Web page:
Winter 2008 Issue

Non-Noodling Rover Masts

Whether it's via rover operation or supplying emergency communications, the portable station operator often finds it difficult to reliably erect an antenna up more than about 15 feet. Here WB6NOA reviews the BlueSky Lite mast for its ability to fill the height needs of rover operators as well as portable emergency communicators.

By Gordon West, WB6NOA

Photo A. Tom Mackay, W6WC, prepares to assemble the BlueSky Lite mast for a southern California 2007 Field Day operation. (WB6NOA photo)

Ham radio operators know all too well the word “noodle”—the unpredictable, unsteady bowing of light-weight mast sections. As VHF and UHF rover operators are aware, getting your antennas higher than the local scrub likely requires non-noodling, stout mast sections capable of supporting even a rotor on top.

“We had our long boomers up and playing at 40 feet with absolutely no noodling,” comments Bill Alber, WA6CAX, referring to the BlueSky Lite mast system (http://www.BlueSkyLite. com) available from W4RT Electronics (http://www.W4RT.com). Barry Johnson, W4WB, of W4RT Electronics, was so impressed with these made-in-the-USA mast systems from BlueLite that he brought them in for distribution at W4RT.

The blue anodized-aluminum mast systems are manufactured in Florida, originally intended for the public-safety market after a hurricane or tornado has ripped through town. The quickly deployable system is “ready to roll,” in a professional-looking 54" ¥ 14" ¥ 14" three-wheel carry bag with fiberglass runners to slide easily into a pickup truck. During a recent Field Day, preceded by the ARRL June VHF QSO Party, we deployed the mast system to support everything from a Hi-Q motorized dipole system; followed by a pair of stacked boomers, including rotator; and finally tested with a Hex beam covering 6 through 20 meters.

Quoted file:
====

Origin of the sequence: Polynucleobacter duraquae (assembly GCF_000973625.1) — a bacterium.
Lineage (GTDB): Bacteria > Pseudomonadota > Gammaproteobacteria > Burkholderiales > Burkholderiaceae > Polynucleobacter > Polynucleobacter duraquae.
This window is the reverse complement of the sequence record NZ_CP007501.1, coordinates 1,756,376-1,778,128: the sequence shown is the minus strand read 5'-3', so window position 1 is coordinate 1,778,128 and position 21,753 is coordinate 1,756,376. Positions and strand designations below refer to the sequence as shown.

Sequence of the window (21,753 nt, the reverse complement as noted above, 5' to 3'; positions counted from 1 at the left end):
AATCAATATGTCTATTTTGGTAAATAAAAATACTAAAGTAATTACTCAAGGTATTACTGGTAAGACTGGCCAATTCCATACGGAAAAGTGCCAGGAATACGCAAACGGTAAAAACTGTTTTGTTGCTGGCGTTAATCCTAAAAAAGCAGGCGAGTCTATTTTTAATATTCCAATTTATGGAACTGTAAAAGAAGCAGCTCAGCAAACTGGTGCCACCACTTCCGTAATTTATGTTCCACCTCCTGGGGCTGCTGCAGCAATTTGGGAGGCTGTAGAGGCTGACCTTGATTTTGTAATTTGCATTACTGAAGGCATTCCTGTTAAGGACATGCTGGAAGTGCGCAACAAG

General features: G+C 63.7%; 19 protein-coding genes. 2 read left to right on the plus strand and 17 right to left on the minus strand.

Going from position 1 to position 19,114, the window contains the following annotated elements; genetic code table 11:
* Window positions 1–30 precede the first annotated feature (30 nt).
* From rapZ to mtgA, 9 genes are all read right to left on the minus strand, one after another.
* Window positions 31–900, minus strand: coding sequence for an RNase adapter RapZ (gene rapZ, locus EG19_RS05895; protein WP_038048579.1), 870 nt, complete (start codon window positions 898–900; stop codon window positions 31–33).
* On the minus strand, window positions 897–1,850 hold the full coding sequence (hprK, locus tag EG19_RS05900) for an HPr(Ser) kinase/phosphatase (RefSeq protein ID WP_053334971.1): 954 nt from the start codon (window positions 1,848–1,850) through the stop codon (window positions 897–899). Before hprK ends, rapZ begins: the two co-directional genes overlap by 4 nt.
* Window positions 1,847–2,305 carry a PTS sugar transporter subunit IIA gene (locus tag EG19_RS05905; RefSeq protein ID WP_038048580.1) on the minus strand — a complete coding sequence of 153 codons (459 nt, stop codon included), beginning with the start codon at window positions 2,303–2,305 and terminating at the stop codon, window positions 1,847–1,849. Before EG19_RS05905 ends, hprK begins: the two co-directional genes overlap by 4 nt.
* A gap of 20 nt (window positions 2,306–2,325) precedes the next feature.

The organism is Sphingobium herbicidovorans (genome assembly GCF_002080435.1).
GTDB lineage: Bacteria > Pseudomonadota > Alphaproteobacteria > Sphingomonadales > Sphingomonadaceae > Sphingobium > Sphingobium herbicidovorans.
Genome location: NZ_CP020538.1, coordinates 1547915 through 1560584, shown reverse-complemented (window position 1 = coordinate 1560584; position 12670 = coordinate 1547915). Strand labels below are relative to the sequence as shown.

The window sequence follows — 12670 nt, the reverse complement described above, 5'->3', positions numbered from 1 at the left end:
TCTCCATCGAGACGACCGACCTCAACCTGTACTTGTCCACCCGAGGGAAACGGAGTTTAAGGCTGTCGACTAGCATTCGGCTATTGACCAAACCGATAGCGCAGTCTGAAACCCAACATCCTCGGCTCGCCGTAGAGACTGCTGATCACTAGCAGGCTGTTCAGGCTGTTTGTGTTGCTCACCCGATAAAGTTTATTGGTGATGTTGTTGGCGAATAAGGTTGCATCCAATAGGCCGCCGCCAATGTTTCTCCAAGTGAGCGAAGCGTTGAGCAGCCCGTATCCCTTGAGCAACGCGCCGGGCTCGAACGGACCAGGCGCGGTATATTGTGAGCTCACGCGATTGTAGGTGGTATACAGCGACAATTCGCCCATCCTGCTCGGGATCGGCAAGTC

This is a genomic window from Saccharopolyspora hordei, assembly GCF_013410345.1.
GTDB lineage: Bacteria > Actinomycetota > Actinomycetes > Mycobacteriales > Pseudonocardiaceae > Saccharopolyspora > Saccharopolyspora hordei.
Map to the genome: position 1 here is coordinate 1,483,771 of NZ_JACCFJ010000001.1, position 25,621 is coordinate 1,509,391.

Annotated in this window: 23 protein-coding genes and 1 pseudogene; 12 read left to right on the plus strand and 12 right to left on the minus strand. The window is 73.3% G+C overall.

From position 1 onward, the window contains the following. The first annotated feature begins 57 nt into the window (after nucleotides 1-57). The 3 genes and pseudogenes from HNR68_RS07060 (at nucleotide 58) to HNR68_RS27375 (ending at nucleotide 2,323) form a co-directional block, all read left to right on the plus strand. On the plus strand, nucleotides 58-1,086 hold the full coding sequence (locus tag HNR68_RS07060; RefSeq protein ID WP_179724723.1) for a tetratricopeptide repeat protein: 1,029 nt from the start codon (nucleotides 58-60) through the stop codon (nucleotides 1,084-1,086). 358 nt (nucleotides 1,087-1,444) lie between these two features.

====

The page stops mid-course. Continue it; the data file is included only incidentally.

For one test, during the VHF QSO Party, we compared mast rigidity of two 30-foot mast systems, supporting Chip, K7JA’s homebrew copper-water-pipe 6-meter beam. With conventional mast materials, numerous sections of guy rope were required to keep Chip’s beam steady. With the BlueSky Lite 30-foot mast kit, only a single set of (supplied) guy ropes to the included guy ring was necessary to keep this DX homebrew biggie aloft.

The BlueSky Lite 30-foot mast kit includes the following components, compartmentalized in the heavy-duty Cordura® rolling bag:

• Seven blue anodized-aluminum mast sections, 2.75-inch OD, 48 inches tall, predrilled for locking pins (supplied)
• Complete UV-resistant black guy-rope system, with collars and professional ground stakes
• Two-pound hammer for the ground-stake task
• Pre-mount top-section antenna pole, 24 inches, with generic antenna mounting plate (see paragraph after list)
• Base plate for ground mounting, including base plate stakes and the 2-lb. hammer
• Lock-hitch pins for securing poles together
• Lock-hitch pins for securing guy rings
• Detailed instruction manual
• Optional trailer-hitch mount and mast adapter

The top-mount flat mounting plate has been pre-drilled to accept an electric rotator assembly (flat), or to accommodate nearly any configuration of U-bolts to secure a beam or horizontal mast section for a pair of VHF/UHF phased beams. There are so many holes in the supplied top plate that there is little chance you would ever need to drill any more for almost any type of rotor or U-bolt.

Each blue anodized-aluminum mast section slips and interlocks into the next section so they won’t turn within each other. You can use as few or as many of the sections as you need to get your VHF/UHF antennas up in the air when operating rover.

“We have seen ham radio operators configure the antenna to 30 feet with more than 20 lbs. of antennas and the rotator on top,” adds Scott Vanover, of BlueSky Mast, Inc., parent company of BlueSky Lite, LLC.

The sturdy ground plate, with the supplied ground stakes, keeps the base from jumping out of position, but allows the base to hinge the masts up. For rovers, you may wish to order the optional trailer -hitch assembly, which would allow the mast sections to simply slip in and secure.

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